Bob: Okay, I will think about this more. But I don’t think parenting qualities or skills is the issue. Let’s talk about that next time.

7 responses to “A Dialogue on Marriage: Part One”

  1. Carlos Poblet says:

    Love is often reduced to a “feeling” that comes and goes. The reason for true love is not considered. The world needs to be converted by true love to true love. This is the reason that we have Church. And The Church has to lead the world on the Path. There is only One Path!!! The world cannot lead The Church on this Quest!!!!! In a world blinded by secular materialism that claims to have been “evolved” Obama is voted in to be the first president the concept of homosexual marriage, a clear deformity of our true humanity. Even science has been corrupted to allow a false interpretation of the facts of our sexuality. The word “gender” is not the same as “sex”. We are either male or female. That’s the sex of a person. But now we have “identities” based on “feelings” and not reason. Sad world in need of Redemption!!!

  2. Garson Ames says:

    Hey Socrates…if marriages rely on the ability to “unite completely” and the ability to create a family naturally. Are marriages where the man is completely impotent, truly considered marriages?

    • DOM says:

      Thanks for the great question! You will find that the Church is remarkably consistent.

      Canon law 1084 reads: §1. Antecedent and perpetual impotence to have intercourse, whether on the part of the man or the woman, whether absolute or relative, nullifies marriage by its very nature.

      That should answer your question, and shows that the capacity to engage in the conjugal act is constitutive of marriage. As such, the Church does not have the power to dispense from it. It is the nature of marriage to join a man and a woman together in every way, such that being unable to unite physically is, indeed, an impediment.

  3. Garson Ames says:

    So, if these marriages are nullified by impotence, does that mean that couples who were married before the onset of the impotence occurred are no longer actually married? And are only pretending to be?

    Does the church, have some sort of monitoring system setup to ensure that only those capable of penetrative sex are allowed to call the relationship they are in a marriage?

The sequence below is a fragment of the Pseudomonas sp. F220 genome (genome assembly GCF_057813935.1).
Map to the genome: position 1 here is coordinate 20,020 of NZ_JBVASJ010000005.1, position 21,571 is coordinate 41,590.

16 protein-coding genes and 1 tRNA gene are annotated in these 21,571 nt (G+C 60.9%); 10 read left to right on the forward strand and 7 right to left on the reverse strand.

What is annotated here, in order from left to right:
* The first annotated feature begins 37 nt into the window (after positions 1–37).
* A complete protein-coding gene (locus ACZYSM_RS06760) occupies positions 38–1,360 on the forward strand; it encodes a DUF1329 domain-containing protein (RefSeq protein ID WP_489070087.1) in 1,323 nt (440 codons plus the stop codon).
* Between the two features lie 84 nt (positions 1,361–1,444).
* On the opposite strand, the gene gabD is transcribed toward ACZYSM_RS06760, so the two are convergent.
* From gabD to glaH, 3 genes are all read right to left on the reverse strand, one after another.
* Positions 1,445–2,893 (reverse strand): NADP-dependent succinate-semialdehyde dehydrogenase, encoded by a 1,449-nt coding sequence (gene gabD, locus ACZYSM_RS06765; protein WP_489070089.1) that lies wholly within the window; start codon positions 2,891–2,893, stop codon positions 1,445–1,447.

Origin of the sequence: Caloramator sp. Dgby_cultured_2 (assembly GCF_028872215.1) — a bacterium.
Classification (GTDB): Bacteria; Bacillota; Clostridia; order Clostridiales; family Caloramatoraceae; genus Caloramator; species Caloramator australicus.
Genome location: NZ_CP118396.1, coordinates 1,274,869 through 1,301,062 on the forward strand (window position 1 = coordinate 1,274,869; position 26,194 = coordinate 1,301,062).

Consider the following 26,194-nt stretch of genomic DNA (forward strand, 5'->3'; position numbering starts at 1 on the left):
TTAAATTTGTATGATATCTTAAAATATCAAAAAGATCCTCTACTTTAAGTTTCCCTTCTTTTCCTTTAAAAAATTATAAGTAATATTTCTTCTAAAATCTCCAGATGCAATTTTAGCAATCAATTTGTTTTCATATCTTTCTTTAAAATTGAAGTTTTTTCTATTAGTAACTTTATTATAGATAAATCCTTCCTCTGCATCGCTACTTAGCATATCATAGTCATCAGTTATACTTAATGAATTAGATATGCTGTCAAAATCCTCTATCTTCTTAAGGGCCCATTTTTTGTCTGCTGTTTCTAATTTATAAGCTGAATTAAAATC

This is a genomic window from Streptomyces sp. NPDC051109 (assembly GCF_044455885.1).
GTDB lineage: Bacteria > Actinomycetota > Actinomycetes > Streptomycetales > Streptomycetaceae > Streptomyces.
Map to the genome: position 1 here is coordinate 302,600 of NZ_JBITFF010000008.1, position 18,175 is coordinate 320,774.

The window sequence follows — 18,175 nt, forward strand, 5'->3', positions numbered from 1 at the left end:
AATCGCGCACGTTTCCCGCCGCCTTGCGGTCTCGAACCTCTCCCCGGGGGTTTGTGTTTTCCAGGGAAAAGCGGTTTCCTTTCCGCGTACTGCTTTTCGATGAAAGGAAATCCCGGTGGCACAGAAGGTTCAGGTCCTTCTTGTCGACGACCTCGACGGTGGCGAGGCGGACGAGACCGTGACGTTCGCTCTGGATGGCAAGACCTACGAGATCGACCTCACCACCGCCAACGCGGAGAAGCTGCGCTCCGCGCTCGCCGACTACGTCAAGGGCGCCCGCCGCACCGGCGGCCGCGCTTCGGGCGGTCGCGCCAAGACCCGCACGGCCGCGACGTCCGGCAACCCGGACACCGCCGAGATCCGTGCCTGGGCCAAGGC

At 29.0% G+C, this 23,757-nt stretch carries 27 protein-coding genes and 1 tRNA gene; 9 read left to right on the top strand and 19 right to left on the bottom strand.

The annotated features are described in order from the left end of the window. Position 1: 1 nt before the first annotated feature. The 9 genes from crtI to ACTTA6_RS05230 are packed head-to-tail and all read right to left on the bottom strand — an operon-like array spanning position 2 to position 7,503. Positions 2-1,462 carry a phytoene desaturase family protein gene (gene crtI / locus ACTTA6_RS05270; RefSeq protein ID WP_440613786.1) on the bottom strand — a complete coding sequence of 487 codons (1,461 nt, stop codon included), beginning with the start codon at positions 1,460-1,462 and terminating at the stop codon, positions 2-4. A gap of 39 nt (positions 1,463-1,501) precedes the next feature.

Or do they simply not care, as long as the couple happens to be heterosexual?

  4. RJ Bauman says:

    Garsen,

    The marriage becomes valid only when there is no impediment, such as impotence, for example, at the time the Church observes the marriage , as a witness to it, at the time they pledge marriage to one another at their wedding ceremony. An impotence of one or the other at a LATER time does not disolve the marriage. It may bring about a just reason to separate or civilly divorce, the marriage remains unless some other impediment is discovered in an annulment proceeding by a church tribunal who seeks for the the truth of the circumstances of the couple at the time of their nuptuals.

  5. Garson Ames says:

    So, basically..you’re saying that impotence and the inability to procreate are not reason alone for a marriage to be dissolved.

    If that’s the case, then why would impotence and the inability to procreate, be a reason for a marriage not to be valid in the 1st place.

    One could get lost in the loopholes!

  6. Barbara says:

    I see it very plainly, a man and woman constitute a marriage. Anal sex is sodomy which is a sin; men attempting a perversion of the sexual act with each other and by analogy women attempting such perversion with each other in the sin. If you do not believe that is a sin, then you would believe that any sex can marry each other.